The company’s founder Ye Guofu has said he has allocated RMB 100 million (USD 15 million) of his own money for the initiative and said he plans to implement stronger supplier oversight in the wake of numerous successive scandals, Miniso’s official Weibo account posted on Wednesday.
After Shanghai food and drug regulators revealed on September 23 that Yibukebo Jiayoujiao, a nail polish product by Miniso, contains carcinogenic chloroform 1,400 times above government-permitted levels, the retailer immediately removed the product from its shelves —totalling over 30,000 items. However, according to a report by outlet 36Kr on Monday, there are still 2,409 pieces in consumers’ hands. The company also promised to buy them back at ten times their original price of RMB 10 (USD 1.5), according to its Weibo post on Wednesday.
That untimely September scandal broke just one day before Miniso filed for an initial public offering in the US.
However, it apparently had little impact on the company’s public offering, as Miniso raised nearly USD 700 million in its IPO.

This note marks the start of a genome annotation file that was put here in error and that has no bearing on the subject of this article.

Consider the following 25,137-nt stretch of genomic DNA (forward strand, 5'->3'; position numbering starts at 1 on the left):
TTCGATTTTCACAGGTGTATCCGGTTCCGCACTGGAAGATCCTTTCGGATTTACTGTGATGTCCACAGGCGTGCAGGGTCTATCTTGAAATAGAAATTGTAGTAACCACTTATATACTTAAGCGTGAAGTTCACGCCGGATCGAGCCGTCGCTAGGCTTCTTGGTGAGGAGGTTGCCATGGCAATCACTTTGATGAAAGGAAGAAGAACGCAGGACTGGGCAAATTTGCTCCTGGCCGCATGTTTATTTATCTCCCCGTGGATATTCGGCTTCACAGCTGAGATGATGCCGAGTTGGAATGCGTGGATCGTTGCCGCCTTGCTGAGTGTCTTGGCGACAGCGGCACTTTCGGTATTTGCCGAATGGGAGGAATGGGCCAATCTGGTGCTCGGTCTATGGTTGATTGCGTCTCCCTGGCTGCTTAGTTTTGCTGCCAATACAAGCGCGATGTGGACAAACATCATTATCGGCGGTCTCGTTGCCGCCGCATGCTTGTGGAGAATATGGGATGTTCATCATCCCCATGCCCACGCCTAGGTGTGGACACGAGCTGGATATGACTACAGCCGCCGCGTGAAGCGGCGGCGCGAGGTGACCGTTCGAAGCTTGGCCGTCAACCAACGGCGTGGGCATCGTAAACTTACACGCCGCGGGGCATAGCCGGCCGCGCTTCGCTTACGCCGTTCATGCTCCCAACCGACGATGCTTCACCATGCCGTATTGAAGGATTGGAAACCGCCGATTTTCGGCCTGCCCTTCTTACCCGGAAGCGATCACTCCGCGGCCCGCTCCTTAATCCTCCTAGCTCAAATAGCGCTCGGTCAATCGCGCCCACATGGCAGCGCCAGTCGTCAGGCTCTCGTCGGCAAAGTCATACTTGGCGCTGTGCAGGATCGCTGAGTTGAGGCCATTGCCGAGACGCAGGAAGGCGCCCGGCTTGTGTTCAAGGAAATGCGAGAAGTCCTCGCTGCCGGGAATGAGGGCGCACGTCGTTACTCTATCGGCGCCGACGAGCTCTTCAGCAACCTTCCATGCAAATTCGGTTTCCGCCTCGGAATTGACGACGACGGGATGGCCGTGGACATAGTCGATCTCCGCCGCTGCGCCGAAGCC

Read this: Tencent-backed variety retailer Miniso files for US IPO
The nail polish incident was not the company’s first run-in with negative press. In August, Guangdong food and drug regulators revealed that Miniso’s Garden perfume contained illegal materials and fined the contract manufacturer RMB 8,478 (USD 1,266) in total. In June, Shanghai regulators disclosed that Miniso’s KaKao Friends RYAN— which are food bowls for kids—contained above-standard levels of of melamine.
“In the past, we were passive, but now we are taking the initiative to ensure good quality of our products,” Ye told 36Kr.
Miniso has built a huge retail network of 4,200 brick-and-mortar stores worldwide since it was set up in 2013. The company’s wide variety of products including cookies, umbrellas, and hair dryers can be ordered on its app or via a mini program on Tencent’s WeChat. Tencent (HKSE: 0700) is a key shareholder of Miniso.
However, the company does not manufacture its own products, instead relying on suppliers, while it directly manages only 129 stores, with the rest controlled by franchisees.